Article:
Bush admission

 

Trying to calm jitters about the economy, George Bush, the US president, has conceded that the country "obviously is going through a tough time" but expressed confidence about a rebound.

 

In a speech to The Economic Club of New York on Friday, Bush said this was not the first time the economy has been rattled and he is certain that it will ride out its troubles.

 

"Every time, this economy has bounced back better and stronger than before," Bush said.

 

He said unemployment was low at 4.8 per cent and productivity was strong. But he acknowledged that petrol prices are up while grocery stores and housing values are down.

 

Consumer jitters

 

Earlier, the US commerce department announced a 0.6 per cent drop in consumer spending for February.

 
The fall was the second big drop in the past three months, a pattern consistent with the onset of recession.

 

"Hard-working Americans are concerned," he said.

 

Worrying signs

February retail sales figures weaker than expected

Crude oil prices at all-time high of more than $110

Dollar at record lows against yen and euro

Gold prices soar about $1,000 for first time

Third largest car manufacturer in US announces two-week closure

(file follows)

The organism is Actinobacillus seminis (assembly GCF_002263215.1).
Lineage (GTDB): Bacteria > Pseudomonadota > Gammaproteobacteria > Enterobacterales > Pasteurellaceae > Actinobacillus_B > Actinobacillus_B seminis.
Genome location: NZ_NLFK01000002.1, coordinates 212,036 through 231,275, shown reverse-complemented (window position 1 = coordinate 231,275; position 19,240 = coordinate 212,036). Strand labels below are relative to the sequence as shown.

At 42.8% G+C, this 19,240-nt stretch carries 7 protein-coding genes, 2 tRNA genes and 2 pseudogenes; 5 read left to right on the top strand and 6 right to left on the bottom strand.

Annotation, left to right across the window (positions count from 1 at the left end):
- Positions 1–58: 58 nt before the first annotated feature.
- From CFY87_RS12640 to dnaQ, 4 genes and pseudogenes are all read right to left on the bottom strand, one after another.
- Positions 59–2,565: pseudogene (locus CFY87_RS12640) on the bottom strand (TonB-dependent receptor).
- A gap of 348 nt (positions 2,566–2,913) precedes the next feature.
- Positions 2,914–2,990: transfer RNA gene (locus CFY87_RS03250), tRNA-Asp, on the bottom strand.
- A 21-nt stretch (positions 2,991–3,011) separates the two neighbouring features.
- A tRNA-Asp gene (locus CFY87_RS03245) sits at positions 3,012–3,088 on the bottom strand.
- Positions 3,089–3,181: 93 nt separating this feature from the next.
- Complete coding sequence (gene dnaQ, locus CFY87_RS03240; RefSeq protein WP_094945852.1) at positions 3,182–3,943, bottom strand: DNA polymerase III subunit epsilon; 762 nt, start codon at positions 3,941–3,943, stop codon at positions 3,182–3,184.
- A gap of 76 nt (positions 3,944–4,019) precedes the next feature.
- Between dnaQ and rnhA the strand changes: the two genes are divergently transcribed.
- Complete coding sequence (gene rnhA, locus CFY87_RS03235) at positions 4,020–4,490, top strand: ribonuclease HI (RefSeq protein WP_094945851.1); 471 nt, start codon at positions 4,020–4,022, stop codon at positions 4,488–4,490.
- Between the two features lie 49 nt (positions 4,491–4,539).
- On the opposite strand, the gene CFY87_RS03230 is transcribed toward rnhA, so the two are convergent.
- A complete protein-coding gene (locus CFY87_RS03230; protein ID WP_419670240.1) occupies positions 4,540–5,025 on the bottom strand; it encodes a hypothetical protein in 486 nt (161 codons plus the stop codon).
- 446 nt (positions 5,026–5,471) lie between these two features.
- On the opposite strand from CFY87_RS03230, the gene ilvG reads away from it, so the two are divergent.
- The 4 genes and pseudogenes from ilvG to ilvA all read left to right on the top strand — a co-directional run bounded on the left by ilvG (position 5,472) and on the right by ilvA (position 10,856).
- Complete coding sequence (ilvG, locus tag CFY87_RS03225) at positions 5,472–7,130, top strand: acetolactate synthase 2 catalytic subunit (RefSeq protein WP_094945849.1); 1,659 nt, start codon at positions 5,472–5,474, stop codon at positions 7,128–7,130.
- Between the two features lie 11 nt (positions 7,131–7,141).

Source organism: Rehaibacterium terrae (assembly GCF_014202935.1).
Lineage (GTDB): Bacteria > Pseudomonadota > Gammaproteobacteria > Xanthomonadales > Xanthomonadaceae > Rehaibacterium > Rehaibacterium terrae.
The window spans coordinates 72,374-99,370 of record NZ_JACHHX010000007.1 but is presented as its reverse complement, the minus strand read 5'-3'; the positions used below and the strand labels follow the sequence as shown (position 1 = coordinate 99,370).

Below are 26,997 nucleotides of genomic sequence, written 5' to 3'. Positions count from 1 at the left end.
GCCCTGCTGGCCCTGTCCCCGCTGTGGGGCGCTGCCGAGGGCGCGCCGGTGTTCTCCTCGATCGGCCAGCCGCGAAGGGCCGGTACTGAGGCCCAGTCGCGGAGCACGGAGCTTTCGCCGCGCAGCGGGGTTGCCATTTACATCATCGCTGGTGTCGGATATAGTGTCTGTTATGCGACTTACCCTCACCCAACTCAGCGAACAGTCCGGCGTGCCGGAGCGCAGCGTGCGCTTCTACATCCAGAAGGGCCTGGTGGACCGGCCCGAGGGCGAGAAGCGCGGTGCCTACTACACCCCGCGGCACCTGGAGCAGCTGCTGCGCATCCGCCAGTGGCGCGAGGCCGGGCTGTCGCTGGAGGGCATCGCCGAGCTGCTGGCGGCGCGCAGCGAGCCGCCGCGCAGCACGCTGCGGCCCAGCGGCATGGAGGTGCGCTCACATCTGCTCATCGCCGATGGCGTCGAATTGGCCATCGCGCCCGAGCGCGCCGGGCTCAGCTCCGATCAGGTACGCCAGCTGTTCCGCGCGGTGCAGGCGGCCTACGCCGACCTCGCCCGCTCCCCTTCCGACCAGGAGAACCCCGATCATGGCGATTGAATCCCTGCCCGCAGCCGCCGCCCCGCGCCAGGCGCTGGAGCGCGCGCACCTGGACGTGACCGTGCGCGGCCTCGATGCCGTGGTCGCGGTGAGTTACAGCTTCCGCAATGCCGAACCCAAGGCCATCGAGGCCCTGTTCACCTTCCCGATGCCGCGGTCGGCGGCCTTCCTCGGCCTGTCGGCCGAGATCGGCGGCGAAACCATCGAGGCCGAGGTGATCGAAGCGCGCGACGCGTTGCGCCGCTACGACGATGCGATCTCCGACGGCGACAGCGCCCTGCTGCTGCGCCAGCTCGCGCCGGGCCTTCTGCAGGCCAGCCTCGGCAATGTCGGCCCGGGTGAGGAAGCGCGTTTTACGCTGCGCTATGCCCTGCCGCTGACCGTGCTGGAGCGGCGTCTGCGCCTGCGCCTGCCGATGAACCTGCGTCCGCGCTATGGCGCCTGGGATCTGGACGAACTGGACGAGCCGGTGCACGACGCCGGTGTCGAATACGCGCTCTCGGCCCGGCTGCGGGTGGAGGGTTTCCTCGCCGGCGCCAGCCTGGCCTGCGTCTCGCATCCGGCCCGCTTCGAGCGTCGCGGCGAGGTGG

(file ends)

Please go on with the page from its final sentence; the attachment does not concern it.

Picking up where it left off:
"They are concerned about their families. They are concerned about making their bills."

 

Bush praised the work of the Federal Reserve to boost the economy.

 

"Today's events are fast moving, but the chairman of the Federal Reserve and the secretary of the treasury are on top of them and will take the appropriate steps to promote stability in our markets," he said.

 

But Bush predicted an economic rebound once the impact of the Federal Reserve's credit cuts and the recently passed economic stimulus package began to be felt.

 

Analysts were not as confident, worrying that the economy was being hit by multiple blows and noting that some of the problems, such as plunging home sales and mortgage defaults, were showing no signs of abating.

 

Climbing crude

 

Crude oil prices hit all-time highs on Thursday with crude closing at $110.33 per barrel on the New York Mercantile Exchange. 

 

Gold prices topped $1,000 an ounce on Thursday for the first time after the dollar's plunge.

 

 Paulson announced plans on Thursday to
tackle foreclosures [AFP]

Gold, which is priced in dollars, becomes cheaper for buyers using other currencies when the US unit falls in value.

 

There was also the troubling news that Chrysler, the country's third-ranked car manufacturer, announced it was shutting down operations for two weeks in July to boost productivity and efficiency.

 

The president's Working Group on Financial Markets, led by Henry Paulson, the treasury secretary, put forward a broad blueprint of changes on Thursday aimed at correcting a variety of abuses such as mortgage brokers who pushed prospective buyers into loans they could not afford.

 

While the recommendations could help prevent a repeat of the current crisis, critics said the administration still needed to go much further to stave off an expected tidal wave of foreclosures in coming months.

Source: Agencies